Although the gameplay is straightforward, some of these rock songs don't quite lend themselves to the precision beat breakdowns that rhythm games thrive on; further complicating the flow are the visuals themselves, which are a joy to look at but can often be too busy for their own good. Rather than simple symbols moving across the screen like in Dance Dance Revolution or Guitar Hero, enemies appear onscreen and walk in a counterclockwise motion around the player until their corresponding beat arrives; with up to a dozen or so enemies appearing onscreen at once, it can get hard to follow, particularly on the tougher difficulty settings that don't display any button prompts.

KickBeat features four difficulty levels, ranging from fairly tough to retina-melting. While the standard controls work fine, acquiring power-ups takes some getting used to – certain enemies will have special items floating above their head, and you snag them by quickly double-tapping when you attack them. It sounds easy enough on paper, but managing double-taps while still trying to keep all your button presses on tempo with the music can get frustrating.

True to Zen Studios' legacy, KickBeat offers a bevy of modes. Solo play is split into training mode, story mode, free play, and survival, all of which play pretty much how you'd expect. Story mode is deceptively long – after you play through all 24 songs with Lee, you think you've completed the story, but there's an entire second quest starring Mei which artificially doubles the campaign length... you're playing through all 24 of the same songs over again, just with different cutscenes between them.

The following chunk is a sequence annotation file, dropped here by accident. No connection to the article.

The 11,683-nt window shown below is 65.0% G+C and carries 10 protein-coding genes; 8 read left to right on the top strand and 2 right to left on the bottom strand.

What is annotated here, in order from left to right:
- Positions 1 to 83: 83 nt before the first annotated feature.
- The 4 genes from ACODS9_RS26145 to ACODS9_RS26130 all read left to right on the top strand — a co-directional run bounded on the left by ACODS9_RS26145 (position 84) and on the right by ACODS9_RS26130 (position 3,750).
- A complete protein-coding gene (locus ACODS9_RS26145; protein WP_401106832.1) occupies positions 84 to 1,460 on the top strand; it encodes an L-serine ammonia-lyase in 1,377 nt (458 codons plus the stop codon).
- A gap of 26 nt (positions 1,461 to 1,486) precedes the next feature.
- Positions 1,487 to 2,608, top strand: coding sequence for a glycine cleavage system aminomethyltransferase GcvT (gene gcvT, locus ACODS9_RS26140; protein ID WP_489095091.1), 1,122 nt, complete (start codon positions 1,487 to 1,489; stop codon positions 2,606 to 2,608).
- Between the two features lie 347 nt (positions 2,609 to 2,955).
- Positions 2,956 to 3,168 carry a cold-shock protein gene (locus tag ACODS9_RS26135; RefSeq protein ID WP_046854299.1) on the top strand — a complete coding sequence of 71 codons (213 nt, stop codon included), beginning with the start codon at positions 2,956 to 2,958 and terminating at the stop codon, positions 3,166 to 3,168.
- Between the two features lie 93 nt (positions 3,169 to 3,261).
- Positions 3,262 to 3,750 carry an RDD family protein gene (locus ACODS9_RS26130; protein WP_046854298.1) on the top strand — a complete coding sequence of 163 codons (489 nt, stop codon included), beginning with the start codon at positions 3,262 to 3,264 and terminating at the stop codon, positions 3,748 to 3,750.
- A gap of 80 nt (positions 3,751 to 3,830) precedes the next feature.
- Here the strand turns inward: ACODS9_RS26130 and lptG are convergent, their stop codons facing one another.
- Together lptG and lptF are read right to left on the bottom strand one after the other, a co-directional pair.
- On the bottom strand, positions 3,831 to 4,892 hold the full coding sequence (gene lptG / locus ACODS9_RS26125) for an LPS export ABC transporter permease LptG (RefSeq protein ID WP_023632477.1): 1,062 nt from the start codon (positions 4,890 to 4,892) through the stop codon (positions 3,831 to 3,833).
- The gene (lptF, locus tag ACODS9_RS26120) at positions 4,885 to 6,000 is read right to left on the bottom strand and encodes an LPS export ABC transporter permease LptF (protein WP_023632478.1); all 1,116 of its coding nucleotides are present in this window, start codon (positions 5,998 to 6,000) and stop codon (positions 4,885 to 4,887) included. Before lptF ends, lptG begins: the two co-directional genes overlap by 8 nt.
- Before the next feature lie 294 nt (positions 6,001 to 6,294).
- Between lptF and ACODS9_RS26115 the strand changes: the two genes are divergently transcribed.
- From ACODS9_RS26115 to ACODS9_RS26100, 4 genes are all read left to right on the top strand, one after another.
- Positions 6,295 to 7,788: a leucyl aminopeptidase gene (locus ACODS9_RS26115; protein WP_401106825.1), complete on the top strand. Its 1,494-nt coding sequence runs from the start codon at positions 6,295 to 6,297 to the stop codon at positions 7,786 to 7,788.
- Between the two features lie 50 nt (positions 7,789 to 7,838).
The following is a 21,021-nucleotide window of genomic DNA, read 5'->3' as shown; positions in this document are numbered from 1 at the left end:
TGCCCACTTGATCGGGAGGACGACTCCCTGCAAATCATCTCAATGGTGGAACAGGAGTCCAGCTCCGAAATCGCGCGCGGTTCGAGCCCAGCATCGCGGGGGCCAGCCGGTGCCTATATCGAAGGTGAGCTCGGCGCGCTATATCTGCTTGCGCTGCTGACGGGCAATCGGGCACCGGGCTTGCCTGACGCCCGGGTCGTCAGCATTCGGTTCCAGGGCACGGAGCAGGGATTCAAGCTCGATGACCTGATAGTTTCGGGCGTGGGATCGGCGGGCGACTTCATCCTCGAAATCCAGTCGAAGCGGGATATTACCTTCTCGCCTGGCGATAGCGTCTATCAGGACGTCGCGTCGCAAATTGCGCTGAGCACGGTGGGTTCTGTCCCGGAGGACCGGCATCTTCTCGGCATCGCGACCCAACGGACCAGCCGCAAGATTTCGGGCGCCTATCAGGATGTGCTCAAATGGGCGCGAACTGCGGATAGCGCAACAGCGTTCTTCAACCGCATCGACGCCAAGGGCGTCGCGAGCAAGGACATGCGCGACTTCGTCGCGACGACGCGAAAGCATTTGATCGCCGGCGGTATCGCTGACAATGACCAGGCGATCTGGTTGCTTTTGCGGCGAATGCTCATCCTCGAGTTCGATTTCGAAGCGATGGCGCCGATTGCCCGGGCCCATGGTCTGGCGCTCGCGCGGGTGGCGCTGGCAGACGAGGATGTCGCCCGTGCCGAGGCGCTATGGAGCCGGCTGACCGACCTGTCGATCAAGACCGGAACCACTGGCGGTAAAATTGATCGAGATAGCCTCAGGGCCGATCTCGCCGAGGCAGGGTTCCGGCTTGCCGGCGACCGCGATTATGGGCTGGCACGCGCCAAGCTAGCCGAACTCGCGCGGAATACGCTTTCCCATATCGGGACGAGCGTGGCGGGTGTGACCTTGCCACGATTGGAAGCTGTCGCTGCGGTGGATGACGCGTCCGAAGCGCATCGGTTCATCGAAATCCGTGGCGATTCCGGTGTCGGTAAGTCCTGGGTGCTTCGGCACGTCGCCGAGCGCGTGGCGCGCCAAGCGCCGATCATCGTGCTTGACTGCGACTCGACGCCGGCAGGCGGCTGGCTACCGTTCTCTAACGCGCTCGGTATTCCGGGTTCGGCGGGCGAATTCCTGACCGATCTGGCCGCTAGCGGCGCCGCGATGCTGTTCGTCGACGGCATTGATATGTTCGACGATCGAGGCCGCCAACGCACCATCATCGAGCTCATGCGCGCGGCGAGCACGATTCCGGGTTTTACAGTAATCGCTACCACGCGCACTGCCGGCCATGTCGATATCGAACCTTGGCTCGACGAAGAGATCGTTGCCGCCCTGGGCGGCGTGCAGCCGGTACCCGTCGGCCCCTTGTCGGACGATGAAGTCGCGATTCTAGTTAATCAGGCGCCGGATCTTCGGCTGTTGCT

Multiplayer mode provides a head-to-head free play matchup between you and a friend, with one playing entirely on the GamePad while the other uses a Pro Controller and gets the TV screen to themselves, negating the need for split-screen – a refreshingly intuitive use of dual-screen multiplayer on Wii U that's been seen in Hyrule Warriors but was missing in Nintendo's own Mario Kart 8. The rest of the time during single-player the same content is displayed on both screens, allowing for off-TV play. It's worth noting that you must unlock KickBeat's multiplayer mode by defeating one of the later bosses in the single-player campaign.

Conclusion

KickBeat is a fairly standard rhythm game augmented by some visual flair and a polarising soundtrack. The attention to detail we've come to expect from Zen Studios is present in full effect, both in the luscious 3D models and in the interface with statistics galore. This isn't a title you'll likely still be playing years from now, but it's a surprisingly meaty experience, and if you're a music game addict or a huge fan of early '00s mainstream hard rock music, you'll love kicking these beats.